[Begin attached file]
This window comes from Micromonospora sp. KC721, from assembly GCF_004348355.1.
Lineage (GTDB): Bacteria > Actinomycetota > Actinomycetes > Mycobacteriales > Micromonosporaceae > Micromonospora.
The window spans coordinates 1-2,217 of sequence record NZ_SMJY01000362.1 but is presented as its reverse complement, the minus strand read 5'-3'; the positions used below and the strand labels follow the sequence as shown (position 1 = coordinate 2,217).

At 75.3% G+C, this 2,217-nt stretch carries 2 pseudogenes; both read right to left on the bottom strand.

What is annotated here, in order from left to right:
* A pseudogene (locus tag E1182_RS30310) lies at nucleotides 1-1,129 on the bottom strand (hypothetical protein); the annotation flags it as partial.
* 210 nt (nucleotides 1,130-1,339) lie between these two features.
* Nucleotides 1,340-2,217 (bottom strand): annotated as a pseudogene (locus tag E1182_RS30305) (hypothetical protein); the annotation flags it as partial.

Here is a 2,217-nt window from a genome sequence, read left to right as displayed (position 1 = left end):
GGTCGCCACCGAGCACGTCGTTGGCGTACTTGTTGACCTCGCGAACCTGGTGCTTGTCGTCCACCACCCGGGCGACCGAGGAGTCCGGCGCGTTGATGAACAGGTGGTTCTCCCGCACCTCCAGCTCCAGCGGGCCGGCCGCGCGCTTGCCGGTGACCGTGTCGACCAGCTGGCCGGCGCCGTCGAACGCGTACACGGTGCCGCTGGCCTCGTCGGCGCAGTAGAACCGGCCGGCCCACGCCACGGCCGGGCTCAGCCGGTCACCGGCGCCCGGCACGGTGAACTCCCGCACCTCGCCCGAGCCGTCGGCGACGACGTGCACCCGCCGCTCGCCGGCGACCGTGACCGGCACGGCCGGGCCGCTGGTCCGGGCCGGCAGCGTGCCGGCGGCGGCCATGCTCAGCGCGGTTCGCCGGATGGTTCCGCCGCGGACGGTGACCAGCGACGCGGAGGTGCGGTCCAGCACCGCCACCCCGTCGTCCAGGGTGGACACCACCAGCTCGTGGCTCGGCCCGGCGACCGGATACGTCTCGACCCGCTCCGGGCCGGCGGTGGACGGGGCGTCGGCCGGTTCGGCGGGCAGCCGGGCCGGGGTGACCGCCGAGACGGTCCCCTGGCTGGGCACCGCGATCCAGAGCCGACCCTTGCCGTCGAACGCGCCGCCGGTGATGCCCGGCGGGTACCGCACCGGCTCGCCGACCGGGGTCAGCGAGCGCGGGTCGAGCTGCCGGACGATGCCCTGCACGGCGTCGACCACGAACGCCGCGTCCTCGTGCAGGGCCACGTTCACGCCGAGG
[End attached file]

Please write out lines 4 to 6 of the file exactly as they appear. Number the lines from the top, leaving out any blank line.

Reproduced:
At 75.3% G+C, this 2,217-nt stretch carries 2 pseudogenes; both read right to left on the bottom strand.

What is annotated here, in order from left to right:
* A pseudogene (locus tag E1182_RS30310) lies at nucleotides 1-1,129 on the bottom strand (hypothetical protein); the annotation flags it as partial.